This lesson has been adapted from a National Wildlife Foundation lesson entitled, "Habitats for Sale".
I start the lesson by projecting an image of the surface of Mars. I ask my students to view the picture carefully and to decide whether or not they think humans will ever be able to live successfully on the planet.
After giving think time, I ask for a few volunteers to share their thoughts, explaining why they believe humans would or would not be able to live on Mars in the near or distant future. Next, I project the Mars One Homepage, which states that humans will inhabit the planet by the year 2024. I also show them the Mars One Roadmap, which depicts a timeline and plan for human residence on the planet.
I ask students to think about what humans might need to bring or build on Mars in order to make it possible for us to live there. I pass out paper and direct the students to sketch what this might look like. I encourage them to think about the basic needs of living things and how they would meet these on a faraway planet that’s very different from Earth. (You can extend this activity by having them research how the physical environment of Mars differs from Earth. However, since this is not the main objective of my lesson at this time, I try to keep it simple.)
After giving some time for students to complete their drawings, I invite several volunteers to share their drawings under the document camera, pointing out the things they feel would be necessary for humans to be able to live on Mars. As they share their ideas, I record them on the board, listing all of the items they believe we will need to bring our build (ex: food, water, homes, etc). I am careful to repeat items and write them as many times as they are stated.
After making the list, I ask the students how we could categorize these items, asking questions such as:
Next, I tell students that they have just drawn their own habitat. I explain that a habitat is a home, the place where humans get all that they need to survive. Humans, like all animals, require certain habitats that can meet their four basic survival requirements - food, water, shelter, and the ability raise young (this can mean safety, space, and potential mates). I ask the students to look at their pictures again and to circle all of them items that meet these four basic needs.
I have my students use their laptops to go to preselected advertisements on real estate sites such as Trulia or Zillow. (I usually provide links to the specific ads for the students to access on my class website. If these sites are blocked or you do not have the technology available, you can always cut out real estate ads from a local newspaper or magazine and copy onto a piece of paper.) We read through many of the real estate ads as a class, copying down key words or phrases that stand out, either because they are creative, or because they are common/popular ways of advertising and attracting potential home buyers. I want students to become familiar with this type of writing so that they will be able to write their own ads. Because many are not in the home-buying market themselves, we have to take some time and read several ads in order to learn about this style of writing.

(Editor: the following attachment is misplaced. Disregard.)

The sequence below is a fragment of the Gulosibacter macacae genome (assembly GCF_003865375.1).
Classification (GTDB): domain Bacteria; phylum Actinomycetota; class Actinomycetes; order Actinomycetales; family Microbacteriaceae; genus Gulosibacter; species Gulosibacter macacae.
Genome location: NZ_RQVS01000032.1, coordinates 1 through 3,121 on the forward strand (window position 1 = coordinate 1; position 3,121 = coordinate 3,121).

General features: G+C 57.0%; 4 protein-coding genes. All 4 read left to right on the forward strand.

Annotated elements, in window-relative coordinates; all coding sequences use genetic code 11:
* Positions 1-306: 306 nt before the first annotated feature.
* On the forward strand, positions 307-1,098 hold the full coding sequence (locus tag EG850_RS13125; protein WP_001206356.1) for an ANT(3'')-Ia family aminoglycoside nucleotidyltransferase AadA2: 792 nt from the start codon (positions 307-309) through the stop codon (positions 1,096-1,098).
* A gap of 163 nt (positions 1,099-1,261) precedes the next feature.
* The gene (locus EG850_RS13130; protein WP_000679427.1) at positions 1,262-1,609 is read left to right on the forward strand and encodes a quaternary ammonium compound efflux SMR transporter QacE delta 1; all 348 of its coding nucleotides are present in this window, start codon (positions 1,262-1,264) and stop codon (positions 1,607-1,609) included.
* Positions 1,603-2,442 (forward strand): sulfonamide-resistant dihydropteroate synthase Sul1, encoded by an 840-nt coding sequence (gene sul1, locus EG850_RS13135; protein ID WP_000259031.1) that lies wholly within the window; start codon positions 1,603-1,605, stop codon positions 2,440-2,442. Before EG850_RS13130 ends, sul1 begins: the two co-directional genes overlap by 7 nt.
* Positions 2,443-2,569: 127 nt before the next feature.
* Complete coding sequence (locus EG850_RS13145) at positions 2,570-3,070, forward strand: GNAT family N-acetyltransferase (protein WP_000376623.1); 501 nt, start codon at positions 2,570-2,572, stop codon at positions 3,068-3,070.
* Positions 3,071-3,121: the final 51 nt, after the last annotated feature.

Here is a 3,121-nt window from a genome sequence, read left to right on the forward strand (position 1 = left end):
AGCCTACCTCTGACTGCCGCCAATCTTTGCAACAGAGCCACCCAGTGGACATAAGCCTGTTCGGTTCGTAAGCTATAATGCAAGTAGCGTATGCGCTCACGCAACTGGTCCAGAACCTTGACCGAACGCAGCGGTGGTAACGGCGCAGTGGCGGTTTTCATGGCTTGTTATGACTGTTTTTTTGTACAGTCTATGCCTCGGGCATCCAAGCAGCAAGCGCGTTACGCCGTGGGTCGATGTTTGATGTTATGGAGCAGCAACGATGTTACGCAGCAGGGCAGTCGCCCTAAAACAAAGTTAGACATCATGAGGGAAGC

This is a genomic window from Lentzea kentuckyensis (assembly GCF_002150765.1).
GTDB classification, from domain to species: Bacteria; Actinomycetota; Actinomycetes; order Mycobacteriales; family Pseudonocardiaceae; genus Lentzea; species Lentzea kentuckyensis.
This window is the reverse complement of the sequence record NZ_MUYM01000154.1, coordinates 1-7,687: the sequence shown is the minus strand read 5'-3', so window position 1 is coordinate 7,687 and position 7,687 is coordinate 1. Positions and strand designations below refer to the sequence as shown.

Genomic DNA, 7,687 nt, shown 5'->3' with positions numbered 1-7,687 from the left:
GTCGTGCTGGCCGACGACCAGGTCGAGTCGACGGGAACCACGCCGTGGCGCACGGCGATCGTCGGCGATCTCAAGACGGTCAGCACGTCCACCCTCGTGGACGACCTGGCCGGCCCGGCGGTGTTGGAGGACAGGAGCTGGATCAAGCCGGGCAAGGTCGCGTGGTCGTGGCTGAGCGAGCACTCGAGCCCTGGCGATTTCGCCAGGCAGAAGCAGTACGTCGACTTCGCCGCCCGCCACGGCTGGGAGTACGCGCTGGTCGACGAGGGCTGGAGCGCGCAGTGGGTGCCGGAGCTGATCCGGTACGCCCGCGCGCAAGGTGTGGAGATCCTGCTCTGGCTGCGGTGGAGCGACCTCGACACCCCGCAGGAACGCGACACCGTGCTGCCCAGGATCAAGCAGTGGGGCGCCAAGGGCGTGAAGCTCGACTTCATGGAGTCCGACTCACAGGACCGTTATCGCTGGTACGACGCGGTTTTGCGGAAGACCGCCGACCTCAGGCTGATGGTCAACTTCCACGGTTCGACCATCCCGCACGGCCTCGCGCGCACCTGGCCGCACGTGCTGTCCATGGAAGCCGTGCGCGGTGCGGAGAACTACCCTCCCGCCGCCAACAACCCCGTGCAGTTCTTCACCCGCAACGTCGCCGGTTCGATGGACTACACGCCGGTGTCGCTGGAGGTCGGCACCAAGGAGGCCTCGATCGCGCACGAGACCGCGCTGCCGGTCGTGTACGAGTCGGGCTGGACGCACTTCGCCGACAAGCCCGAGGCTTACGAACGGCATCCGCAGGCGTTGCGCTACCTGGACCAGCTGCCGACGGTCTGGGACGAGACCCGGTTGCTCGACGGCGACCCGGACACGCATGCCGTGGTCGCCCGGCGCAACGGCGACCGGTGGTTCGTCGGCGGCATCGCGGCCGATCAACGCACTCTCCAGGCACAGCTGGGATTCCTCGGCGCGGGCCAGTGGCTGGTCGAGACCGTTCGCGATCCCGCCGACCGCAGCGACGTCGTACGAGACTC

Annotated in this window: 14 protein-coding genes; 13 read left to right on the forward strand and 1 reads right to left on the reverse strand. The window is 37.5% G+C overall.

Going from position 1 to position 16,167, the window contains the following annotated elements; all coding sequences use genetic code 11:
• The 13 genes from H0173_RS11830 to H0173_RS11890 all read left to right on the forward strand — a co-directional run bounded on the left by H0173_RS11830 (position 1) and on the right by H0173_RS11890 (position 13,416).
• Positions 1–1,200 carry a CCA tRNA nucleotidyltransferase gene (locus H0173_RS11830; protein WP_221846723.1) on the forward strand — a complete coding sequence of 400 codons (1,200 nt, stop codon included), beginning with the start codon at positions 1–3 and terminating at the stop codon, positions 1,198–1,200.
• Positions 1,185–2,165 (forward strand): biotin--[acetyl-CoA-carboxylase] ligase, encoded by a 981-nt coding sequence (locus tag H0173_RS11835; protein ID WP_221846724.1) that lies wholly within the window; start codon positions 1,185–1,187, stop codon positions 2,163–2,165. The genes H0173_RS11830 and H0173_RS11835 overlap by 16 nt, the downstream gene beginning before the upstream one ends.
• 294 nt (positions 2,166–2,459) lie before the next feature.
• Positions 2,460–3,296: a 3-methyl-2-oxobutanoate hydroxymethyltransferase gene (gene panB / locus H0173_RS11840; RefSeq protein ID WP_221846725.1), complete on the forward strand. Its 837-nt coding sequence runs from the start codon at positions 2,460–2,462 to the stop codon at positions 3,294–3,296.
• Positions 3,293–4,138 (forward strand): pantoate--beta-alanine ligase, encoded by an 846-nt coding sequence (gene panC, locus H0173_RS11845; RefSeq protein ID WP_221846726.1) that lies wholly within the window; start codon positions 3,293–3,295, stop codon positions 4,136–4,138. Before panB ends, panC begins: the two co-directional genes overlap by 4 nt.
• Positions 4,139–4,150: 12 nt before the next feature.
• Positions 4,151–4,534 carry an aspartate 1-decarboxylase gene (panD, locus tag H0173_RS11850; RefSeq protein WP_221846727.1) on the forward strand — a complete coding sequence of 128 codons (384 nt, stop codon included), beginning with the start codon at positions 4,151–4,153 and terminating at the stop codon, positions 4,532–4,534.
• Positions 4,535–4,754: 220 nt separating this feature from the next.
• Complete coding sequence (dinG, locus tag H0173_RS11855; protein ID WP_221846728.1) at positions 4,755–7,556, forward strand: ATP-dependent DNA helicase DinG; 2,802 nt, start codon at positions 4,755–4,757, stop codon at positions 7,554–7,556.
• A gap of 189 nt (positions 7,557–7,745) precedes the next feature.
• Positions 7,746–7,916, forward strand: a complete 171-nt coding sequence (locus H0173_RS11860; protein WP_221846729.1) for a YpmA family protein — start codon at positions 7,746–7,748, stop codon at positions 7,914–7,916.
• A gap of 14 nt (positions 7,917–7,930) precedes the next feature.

After taking time to read through several ads and copy key words/phrases, I explain that they will each select an animal and write their own advertisements for their animal's habitat. These ads will describe the habitat or home and will attempt to attract potential "house-hunters". Their ads should not only be creative and persuasive, but should contain information about how this habitat meets all of the four basic needs of survival that are necessary for their specific animal.
*Example (from the National Wildlife Foundation):
Home on the Range: Prime Nebraska prairie! Loaded with tasty grasses, this wide-open property boasts refreshing water potholes. Perfect for growing herds that love to roam. Hot in summer, cold in winter. (Home for a bison)
After students complete their advertisements, I pair each one with a peer, carefully trying to pair up lower performing writers with more capable students, and average performing students with more advanced writers.
I provide each pair with a copy of the advertisement rubric, and have them edit each others' writing as well as providing suggestions to improve clarity, creativity, and address the required content. Once they have provided feedback to their partners, each student revises their advertisement, types it neatly, and add images (drawn or found online).
Next, the students play a game to match the ads with the correct animals. Each student takes a piece of lined paper and numbers it with the number of ads that have been created.
Then I have each student read and/or display their ad while the rest of the class guesses what type of animal would likely "buy" that habitat, placing the name of the animal next to the corresponding ad number. After reading each ad and having the students guess the animal that would live there, we revisit each paper and I have the student who created it identify what animal it was written for.
Students are assessed on their writing and on their understanding of the components of a habitat through the use of a rubric.
In addition, each student completes the following Self/Peer Reflection quickwrite, answering each question in 1-2 complete sentences:
How did your students do? Check out my impression of my student work here!